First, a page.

Sticky Blood-Hughes Syndrome Support
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prominent suici??

Hi all, I saw the Dr at St Thomas' who had reviewed my MRI;s that ive had in the past and I knew about the occipital lobe infarct - but he also found evidence of an infarct in the parietal lobe also. He also said I didnt have lesions which is typical of APS, ''However I did have prominent suici'' - has anybody had that and do they know what it means? I at first thought that i had good ridges on the brain surface which was a good thing,however these ridges get more prominent due to old age or cognitive decline - im 34 and dont understand why I would have it- any answers? x

2 Replies

Dear Emmaj:

I found this answer when I pulled it up in google and I thought the following was a clear, good, honest answer..

..."Obviously I can't comment on the meaning of this without seeing the scan. However--

It does NOT indicate that there is a mass present--hope the other answer does not alarm you. The surface of the brain is "wrinkled" with many convulutions called "gyri". The sulci are the spaces between the gyri. When the volume of the brain shrinks (atrophy) the spaces appear wider.

This occurs normally with aging. The question is, early atrophy compared to what? Compared to an 18 year old, your brain is more atrophic--it just happens with getting older. If, on the other hand, the radiologist thinks your brain is atrophic compared to an average 40 year old's, that could be more concerning.

The significance of this mostly depends on why the scan was done. If it was done because of memory problems, for instance, there could be some concern about that. If this is an incidental finding, however, it may be (and probably is) meaningless. Radiologists are always "overcalling" things on images becaue they don't get provided with enough (or sometimes any) clinical information and they don't want to fail to indicate something that could be meaningful. It's a tough job.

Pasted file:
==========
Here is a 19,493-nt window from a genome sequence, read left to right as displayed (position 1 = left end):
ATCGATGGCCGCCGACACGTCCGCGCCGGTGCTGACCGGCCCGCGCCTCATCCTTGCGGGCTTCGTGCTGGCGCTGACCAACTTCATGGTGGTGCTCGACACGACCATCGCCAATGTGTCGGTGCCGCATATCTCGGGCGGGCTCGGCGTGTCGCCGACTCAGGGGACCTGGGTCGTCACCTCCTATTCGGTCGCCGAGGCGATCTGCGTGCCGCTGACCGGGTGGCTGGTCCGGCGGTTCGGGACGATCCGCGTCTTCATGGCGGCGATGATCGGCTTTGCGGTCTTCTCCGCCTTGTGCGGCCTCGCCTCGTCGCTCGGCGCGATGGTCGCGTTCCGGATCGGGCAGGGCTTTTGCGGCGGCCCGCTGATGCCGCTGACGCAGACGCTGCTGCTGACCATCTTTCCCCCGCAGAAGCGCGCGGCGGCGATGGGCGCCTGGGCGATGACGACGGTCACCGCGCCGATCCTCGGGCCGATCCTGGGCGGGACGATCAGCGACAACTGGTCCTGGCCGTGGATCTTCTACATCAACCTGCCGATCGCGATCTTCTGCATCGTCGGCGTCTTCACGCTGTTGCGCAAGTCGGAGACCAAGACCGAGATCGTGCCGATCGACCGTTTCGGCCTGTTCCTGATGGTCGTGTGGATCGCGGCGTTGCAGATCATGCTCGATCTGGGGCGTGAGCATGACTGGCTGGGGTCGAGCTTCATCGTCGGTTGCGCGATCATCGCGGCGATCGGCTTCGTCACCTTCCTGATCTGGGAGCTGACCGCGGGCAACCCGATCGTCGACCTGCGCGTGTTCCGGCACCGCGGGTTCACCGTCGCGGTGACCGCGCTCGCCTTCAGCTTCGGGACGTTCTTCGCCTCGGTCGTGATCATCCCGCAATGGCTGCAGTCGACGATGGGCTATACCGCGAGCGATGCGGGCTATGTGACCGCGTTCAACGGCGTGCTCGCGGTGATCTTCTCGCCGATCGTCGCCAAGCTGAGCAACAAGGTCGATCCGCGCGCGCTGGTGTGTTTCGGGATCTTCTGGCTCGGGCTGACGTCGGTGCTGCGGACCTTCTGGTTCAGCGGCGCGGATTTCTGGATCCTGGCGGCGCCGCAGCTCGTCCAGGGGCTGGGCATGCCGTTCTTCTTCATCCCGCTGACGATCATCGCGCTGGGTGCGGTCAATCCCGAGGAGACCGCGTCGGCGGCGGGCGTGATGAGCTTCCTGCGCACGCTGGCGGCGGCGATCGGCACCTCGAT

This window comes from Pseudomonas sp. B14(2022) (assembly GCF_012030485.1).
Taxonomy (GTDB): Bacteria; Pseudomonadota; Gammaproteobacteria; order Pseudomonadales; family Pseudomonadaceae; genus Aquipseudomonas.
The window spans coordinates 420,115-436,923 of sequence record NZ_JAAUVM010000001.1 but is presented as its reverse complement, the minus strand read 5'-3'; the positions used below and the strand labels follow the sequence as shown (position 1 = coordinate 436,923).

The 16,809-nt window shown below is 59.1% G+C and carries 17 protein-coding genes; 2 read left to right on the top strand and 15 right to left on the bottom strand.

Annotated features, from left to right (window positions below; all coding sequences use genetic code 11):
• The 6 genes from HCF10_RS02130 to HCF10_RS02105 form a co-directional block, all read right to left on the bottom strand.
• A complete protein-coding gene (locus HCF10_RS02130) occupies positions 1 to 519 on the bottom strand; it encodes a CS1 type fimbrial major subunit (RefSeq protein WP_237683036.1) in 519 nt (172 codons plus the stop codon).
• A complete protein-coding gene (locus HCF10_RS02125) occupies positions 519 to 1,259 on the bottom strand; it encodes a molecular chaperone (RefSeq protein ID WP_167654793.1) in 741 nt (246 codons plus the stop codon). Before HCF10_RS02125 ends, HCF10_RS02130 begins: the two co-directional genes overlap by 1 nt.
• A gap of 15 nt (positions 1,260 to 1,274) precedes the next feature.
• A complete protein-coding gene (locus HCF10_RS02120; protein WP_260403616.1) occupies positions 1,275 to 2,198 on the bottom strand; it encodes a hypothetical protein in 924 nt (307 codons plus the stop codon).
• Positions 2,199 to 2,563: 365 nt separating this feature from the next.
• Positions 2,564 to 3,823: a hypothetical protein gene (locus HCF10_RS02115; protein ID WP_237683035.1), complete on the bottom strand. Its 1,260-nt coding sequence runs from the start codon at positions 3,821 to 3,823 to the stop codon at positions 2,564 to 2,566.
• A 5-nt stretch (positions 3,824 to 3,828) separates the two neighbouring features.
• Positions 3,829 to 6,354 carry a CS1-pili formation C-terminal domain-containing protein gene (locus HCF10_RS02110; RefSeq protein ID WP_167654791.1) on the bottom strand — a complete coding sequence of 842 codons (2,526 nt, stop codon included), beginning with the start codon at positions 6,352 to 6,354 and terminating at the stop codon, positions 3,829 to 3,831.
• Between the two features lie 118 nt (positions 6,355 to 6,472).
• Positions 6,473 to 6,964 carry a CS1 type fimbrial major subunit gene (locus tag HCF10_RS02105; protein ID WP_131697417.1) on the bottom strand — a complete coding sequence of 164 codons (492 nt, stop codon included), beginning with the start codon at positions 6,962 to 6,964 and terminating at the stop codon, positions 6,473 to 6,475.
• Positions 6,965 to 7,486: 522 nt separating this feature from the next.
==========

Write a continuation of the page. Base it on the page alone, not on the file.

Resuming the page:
Trust me, I'm a doctor. Not a medical student. Really, I am. However, this information is not intended to diagnose or treat any medical condition and is not a substitute for consultation with your health care provider."

Emphasizing the last paragraph, this should be enough for you to get an appointment with a neurologist for a precise understanding of what your "ups and downs" mean to your specific case. Until you get an answer to that specifically, don't worry about what you don't know. Your specifics are all you need be concerned about' not what "could" be. Get that neurologist appointment and put one foot in front of the other. I wish you courage, positive answers and warm wishes,



Thanks very much for that - i did see that article, i had the letter a while back, but only recently re reading it (because i got it out to take to my neurophysiotherapist) did i question it - but forgot to ask her what it meant!! The way it reads in the letter is that it isnt the norm for me - but i do remember him telling me that looking at the mri's they dont seem to have progressed - my memory isnt great to be honest and i know this could be the result of the strokes and the part of the brain that one of them hit - ill ask next time. Thanks again x


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